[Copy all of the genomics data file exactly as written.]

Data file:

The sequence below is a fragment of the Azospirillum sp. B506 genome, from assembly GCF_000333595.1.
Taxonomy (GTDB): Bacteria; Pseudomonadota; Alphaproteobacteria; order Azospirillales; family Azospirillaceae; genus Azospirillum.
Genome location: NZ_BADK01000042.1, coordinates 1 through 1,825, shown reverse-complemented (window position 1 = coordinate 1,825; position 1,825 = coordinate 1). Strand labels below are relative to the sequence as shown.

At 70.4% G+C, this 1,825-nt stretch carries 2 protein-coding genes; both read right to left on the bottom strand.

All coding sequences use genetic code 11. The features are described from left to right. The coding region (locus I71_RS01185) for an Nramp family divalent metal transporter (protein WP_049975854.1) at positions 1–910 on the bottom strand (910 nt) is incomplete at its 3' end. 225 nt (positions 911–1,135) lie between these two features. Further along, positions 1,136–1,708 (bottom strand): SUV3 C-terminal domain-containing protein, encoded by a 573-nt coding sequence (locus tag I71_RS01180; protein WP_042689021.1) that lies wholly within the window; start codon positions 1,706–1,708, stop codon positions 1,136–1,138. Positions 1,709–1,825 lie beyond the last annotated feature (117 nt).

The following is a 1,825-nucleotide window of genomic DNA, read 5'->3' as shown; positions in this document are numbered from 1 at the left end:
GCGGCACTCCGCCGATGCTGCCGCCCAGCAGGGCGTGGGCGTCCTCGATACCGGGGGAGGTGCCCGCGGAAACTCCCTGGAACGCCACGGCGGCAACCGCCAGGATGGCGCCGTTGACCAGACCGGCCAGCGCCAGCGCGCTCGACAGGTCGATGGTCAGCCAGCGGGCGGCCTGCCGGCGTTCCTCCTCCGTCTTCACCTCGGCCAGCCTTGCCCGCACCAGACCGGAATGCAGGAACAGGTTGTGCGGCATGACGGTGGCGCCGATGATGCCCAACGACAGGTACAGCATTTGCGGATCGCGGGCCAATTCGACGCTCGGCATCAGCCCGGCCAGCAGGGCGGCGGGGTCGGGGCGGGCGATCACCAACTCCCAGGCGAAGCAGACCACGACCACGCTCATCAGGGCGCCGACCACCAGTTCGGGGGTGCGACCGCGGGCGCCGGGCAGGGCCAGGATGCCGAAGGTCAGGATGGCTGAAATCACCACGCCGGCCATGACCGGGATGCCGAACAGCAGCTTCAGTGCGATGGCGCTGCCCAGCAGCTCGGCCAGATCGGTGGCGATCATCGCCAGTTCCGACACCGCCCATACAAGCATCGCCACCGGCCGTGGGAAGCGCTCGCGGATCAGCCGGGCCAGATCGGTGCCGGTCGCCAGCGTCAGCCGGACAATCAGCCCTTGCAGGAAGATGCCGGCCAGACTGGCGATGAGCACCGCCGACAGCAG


The sequence below is a fragment of the Azospirillum sp. B506 genome, from assembly GCF_000333595.1.
Taxonomy (GTDB): Bacteria; Pseudomonadota; Alphaproteobacteria; order Azospirillales; family Azospirillaceae; genus Azospirillum.
Genome location: NZ_BADK01000042.1, coordinates 1 through 1,825, shown reverse-complemented (window position 1 = coordinate 1,825; position 1,825 = coordinate 1). Strand labels below are relative to the sequence as shown.

At 70.4% G+C, this 1,825-nt stretch carries 2 protein-coding genes; both read right to left on the bottom strand.

All coding sequences use genetic code 11. The features are described from left to right. The coding region (locus I71_RS01185) for an Nramp family divalent metal transporter (protein WP_049975854.1) at positions 1–910 on the bottom strand (910 nt) is incomplete at its 3' end. 225 nt (positions 911–1,135) lie between these two features. Further along, positions 1,136–1,708 (bottom strand): SUV3 C-terminal domain-containing protein, encoded by a 573-nt coding sequence (locus tag I71_RS01180; protein WP_042689021.1) that lies wholly within the window; start codon positions 1,706–1,708, stop codon positions 1,136–1,138. Positions 1,709–1,825 lie beyond the last annotated feature (117 nt).

The following is a 1,825-nucleotide window of genomic DNA, read 5'->3' as shown; positions in this document are numbered from 1 at the left end:
GCGGCACTCCGCCGATGCTGCCGCCCAGCAGGGCGTGGGCGTCCTCGATACCGGGGGAGGTGCCCGCGGAAACTCCCTGGAACGCCACGGCGGCAACCGCCAGGATGGCGCCGTTGACCAGACCGGCCAGCGCCAGCGCGCTCGACAGGTCGATGGTCAGCCAGCGGGCGGCCTGCCGGCGTTCCTCCTCCGTCTTCACCTCGGCCAGCCTTGCCCGCACCAGACCGGAATGCAGGAACAGGTTGTGCGGCATGACGGTGGCGCCGATGATGCCCAACGACAGGTACAGCATTTGCGGATCGCGGGCCAATTCGACGCTCGGCATCAGCCCGGCCAGCAGGGCGGCGGGGTCGGGGCGGGCGATCACCAACTCCCAGGCGAAGCAGACCACGACCACGCTCATCAGGGCGCCGACCACCAGTTCGGGGGTGCGACCGCGGGCGCCGGGCAGGGCCAGGATGCCGAAGGTCAGGATGGCTGAAATCACCACGCCGGCCATGACCGGGATGCCGAACAGCAGCTTCAGTGCGATGGCGCTGCCCAGCAGCTCGGCCAGATCGGTGGCGATCATCGCCAGTTCCGACACCGCCCATACAAGCATCGCCACCGGCCGTGGGAAGCGCTCGCGGATCAGCCGGGCCAGATCGGTGCCGGTCGCCAGCGTCAGCCGGACAATCAGCCCTTGCAGGAAGATGCCGGCCAGACTGGCGATGAGCACCGCCGACAGCAG